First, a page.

Are VR Arcades Here To Stay?

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Are VR Arcades Here To Stay?
January 26, 2017

Say goodbye to impossible claw machines, skipped-over Skee Ball alleys and Dance Dance Revolution games that have been collecting dust since the 1990s. Something new is in town and it’ll gobble up your quarters faster than a laundromat. 

 

That’s right, virtual reality arcades are here, and they are providing a completely immersive experience that not only plants gamers into a brand new virtual but also brings them into a physical environment that caters to the specific needs of the new gaming medium. 

 

As VR has entered into mainstream gaming, popular consoles like the Playstation 4 and Xbox One have begun to follow suit. However, all of these strides have been restrained by the dimensions of the user’s playing environment. Most people don’t have the space to spread their VR canvas.

 

Now people have an option for more immersive gaming. Walking, crouching and jumping are becoming integral to the VR experience rather than the all to common experience of accidentally crashing into your living room wall.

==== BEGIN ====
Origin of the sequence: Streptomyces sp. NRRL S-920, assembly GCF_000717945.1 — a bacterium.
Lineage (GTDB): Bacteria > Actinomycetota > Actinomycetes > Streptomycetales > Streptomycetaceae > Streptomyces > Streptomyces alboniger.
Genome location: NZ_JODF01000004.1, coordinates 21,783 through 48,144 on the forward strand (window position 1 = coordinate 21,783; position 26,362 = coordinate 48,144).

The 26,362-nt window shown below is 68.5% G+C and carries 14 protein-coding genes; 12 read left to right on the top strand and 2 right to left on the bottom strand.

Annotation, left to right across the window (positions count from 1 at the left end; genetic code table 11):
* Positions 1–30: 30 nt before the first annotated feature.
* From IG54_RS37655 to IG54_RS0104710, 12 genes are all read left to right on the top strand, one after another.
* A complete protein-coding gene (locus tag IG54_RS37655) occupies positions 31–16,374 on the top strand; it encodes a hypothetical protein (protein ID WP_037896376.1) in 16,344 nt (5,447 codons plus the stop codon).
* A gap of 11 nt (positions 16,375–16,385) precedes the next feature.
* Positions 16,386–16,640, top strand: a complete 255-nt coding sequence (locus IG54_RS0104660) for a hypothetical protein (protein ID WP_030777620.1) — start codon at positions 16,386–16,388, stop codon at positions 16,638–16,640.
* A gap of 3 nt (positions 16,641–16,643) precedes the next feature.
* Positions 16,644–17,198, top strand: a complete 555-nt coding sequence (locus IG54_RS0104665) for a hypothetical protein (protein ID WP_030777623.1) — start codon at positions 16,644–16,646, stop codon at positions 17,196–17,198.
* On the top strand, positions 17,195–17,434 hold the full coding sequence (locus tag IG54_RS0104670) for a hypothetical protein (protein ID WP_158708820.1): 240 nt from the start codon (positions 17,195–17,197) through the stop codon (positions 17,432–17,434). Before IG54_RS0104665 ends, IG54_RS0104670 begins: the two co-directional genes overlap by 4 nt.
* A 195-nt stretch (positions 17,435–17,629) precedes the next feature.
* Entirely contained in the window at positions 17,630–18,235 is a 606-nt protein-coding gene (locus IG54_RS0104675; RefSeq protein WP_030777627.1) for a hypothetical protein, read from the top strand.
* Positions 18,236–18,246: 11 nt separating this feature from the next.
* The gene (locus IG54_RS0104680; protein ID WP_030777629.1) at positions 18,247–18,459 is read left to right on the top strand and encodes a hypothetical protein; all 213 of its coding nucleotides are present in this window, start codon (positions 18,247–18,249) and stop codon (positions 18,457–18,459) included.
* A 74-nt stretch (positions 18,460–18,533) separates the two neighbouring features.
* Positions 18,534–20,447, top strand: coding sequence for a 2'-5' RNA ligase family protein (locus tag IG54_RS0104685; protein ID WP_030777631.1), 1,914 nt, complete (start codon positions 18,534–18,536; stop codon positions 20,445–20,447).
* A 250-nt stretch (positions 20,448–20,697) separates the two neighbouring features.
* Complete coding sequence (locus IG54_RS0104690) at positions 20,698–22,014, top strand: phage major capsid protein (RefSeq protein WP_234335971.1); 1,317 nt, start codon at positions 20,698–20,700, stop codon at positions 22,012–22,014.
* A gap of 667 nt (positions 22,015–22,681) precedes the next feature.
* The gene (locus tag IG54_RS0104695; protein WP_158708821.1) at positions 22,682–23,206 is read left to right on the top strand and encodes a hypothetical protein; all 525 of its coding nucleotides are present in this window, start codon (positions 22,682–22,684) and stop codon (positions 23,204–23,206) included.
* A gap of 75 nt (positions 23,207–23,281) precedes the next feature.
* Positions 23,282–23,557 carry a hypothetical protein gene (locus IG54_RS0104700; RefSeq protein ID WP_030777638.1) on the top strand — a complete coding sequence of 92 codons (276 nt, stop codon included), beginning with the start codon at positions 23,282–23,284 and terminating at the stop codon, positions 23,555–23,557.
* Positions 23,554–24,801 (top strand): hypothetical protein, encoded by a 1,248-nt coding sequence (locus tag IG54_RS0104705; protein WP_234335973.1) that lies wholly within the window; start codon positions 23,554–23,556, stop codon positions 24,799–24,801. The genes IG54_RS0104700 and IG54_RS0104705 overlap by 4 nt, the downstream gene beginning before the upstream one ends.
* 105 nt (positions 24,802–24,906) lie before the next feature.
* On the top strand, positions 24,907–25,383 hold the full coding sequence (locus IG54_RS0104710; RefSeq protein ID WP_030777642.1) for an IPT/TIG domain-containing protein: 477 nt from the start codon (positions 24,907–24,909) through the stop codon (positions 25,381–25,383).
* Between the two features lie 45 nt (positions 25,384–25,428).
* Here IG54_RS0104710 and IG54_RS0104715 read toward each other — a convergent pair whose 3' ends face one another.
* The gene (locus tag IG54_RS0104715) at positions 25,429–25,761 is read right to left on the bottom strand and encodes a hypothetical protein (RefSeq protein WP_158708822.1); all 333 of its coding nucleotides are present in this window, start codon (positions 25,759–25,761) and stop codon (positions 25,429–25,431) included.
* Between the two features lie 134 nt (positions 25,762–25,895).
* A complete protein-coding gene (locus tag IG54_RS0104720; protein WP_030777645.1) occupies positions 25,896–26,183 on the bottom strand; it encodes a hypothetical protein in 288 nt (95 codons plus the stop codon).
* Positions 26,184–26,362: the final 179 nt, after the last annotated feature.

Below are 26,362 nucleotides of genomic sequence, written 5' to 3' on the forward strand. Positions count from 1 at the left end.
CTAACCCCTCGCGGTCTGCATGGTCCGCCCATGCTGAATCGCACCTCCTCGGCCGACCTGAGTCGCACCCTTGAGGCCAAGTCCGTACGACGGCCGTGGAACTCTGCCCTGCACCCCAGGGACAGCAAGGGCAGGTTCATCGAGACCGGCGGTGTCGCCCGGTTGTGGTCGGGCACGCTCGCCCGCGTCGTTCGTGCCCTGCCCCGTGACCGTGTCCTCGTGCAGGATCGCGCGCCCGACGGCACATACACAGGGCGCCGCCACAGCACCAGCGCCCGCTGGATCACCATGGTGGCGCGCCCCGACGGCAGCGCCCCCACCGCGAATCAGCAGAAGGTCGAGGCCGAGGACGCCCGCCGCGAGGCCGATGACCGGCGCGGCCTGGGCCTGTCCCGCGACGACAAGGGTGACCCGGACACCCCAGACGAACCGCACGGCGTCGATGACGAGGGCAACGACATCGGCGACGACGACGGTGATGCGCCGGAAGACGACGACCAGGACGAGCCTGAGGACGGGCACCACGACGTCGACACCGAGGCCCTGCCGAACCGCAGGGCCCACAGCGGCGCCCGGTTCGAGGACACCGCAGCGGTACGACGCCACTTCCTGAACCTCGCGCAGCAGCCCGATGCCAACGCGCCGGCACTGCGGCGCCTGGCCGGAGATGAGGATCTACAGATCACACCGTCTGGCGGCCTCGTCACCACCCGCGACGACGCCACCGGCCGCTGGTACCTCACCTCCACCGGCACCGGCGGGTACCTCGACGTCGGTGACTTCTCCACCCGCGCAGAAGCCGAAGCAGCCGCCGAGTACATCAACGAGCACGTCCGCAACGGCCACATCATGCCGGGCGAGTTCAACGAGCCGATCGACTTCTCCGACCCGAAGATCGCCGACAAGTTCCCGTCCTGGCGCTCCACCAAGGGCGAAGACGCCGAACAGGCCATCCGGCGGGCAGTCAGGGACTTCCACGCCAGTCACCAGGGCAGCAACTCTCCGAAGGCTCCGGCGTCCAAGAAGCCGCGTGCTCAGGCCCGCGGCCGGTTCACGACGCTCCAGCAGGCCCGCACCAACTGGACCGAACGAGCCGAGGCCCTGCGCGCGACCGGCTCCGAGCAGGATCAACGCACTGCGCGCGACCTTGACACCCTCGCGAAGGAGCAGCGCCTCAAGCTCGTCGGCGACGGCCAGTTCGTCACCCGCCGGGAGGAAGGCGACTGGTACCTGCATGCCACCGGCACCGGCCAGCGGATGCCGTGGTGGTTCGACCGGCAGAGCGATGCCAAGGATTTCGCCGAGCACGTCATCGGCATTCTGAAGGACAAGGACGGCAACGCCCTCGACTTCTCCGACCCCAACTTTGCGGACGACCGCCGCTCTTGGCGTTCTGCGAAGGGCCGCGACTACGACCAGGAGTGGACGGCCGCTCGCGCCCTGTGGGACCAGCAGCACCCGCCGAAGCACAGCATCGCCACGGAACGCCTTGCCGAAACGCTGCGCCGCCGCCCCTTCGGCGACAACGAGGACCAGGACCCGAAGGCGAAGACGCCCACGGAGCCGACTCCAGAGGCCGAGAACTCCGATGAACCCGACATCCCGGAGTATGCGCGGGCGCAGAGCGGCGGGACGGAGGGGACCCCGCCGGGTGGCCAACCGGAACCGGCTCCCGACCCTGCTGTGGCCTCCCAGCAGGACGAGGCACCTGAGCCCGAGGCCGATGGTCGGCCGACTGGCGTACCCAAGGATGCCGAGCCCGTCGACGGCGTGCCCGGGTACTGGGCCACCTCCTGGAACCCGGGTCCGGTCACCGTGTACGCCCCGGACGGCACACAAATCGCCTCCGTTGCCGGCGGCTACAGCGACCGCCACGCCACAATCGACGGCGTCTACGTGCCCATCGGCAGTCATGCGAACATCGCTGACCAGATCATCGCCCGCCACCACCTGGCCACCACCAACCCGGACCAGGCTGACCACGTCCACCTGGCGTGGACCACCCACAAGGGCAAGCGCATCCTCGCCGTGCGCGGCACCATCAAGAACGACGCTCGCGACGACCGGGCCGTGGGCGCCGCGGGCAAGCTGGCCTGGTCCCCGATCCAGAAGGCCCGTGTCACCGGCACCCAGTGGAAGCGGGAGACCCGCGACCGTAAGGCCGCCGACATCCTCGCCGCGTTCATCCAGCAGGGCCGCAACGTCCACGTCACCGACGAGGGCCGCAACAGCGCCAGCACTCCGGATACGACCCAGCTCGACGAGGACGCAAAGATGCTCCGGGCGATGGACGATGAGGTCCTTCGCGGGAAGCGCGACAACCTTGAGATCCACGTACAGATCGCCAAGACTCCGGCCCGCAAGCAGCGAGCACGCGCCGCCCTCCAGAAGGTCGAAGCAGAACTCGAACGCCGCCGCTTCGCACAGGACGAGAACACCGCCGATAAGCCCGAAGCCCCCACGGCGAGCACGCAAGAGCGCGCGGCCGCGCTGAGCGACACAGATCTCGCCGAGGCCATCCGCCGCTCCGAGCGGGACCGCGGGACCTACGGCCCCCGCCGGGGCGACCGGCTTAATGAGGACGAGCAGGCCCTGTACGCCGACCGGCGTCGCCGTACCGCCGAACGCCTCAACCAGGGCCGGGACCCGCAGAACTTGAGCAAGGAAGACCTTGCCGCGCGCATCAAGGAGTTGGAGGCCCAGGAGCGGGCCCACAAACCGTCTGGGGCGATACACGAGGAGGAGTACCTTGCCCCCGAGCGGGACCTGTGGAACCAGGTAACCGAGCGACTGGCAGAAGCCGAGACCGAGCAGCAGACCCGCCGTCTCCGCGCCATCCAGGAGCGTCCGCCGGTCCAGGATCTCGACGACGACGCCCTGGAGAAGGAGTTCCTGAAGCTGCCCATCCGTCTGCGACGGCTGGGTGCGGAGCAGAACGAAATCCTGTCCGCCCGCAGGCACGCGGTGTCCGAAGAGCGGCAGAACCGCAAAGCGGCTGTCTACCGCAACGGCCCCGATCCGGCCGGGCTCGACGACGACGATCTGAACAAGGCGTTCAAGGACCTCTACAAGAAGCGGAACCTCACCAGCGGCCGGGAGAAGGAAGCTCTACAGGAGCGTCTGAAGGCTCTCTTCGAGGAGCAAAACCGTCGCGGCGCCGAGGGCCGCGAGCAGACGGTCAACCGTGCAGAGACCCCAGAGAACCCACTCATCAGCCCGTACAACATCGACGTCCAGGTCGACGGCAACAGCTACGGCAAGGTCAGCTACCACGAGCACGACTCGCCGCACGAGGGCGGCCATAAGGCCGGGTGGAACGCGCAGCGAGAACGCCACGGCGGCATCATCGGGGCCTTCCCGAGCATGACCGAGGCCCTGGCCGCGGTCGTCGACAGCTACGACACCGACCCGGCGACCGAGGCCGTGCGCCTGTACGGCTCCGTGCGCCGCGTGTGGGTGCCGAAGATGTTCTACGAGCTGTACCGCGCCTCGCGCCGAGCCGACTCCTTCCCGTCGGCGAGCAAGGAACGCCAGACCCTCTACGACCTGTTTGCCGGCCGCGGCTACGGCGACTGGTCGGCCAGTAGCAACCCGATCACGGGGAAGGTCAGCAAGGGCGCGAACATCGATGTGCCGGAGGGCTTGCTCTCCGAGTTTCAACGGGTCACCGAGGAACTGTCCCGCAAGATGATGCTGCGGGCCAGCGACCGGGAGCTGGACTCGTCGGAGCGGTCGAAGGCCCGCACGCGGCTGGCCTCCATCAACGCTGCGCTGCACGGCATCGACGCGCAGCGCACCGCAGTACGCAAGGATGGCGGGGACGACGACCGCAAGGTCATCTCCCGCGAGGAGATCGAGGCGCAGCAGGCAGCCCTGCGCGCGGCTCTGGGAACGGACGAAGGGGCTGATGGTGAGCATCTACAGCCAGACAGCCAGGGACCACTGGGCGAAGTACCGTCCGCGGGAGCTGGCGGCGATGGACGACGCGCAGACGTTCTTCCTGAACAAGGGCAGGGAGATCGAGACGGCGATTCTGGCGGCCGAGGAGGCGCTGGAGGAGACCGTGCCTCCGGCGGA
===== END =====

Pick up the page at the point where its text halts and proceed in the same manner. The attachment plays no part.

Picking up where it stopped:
VR Adventures, a VR arcade in Las Vegas, is one of the places that’s putting this into motion. At the moment, VR Adventures is offering four different games that all require physical movement aside from head-turning and control-jerking. You can try your luck at walking along a tightrope beam hundreds of feet in the air, or maybe explore a haunted house. 

 

Virtual reality arcades are also a remedy to a pressing concern—consumer cost. Most people don’t want to spend hundreds of dollars for VR. Playstation VR prices around $400 and Facebook’s Oculus Rift and Touch total at $798. This is also notwithstanding the hundreds of dollars in computer upgrades you’ll have to invest to make your CPU compatible with virtual reality.

 

Most VR arcades at the moment aren’t providing as much the physical experience that VR Adventures provides as they are a cheaper substitute for simply buying a conventional setup for your home. Most VR arcades average around $15 to $20 per round, which makes experiencing VR much cheaper if you only want to try it once or twice as a novelty.

 

These arcades are spreading around the US and China has seen a huge spike in demand for them. Shanghai alone has over 25 locations. As VR arcades gradually offer a more diverse and low-cost range of experiences, consumers will have to ask themselves if there’s any point at all in going to a normal arcade.

 

One thing is clear: These run-of-the-mill arcades are going to have to keep up as VR is here to stay and grows in popularity.

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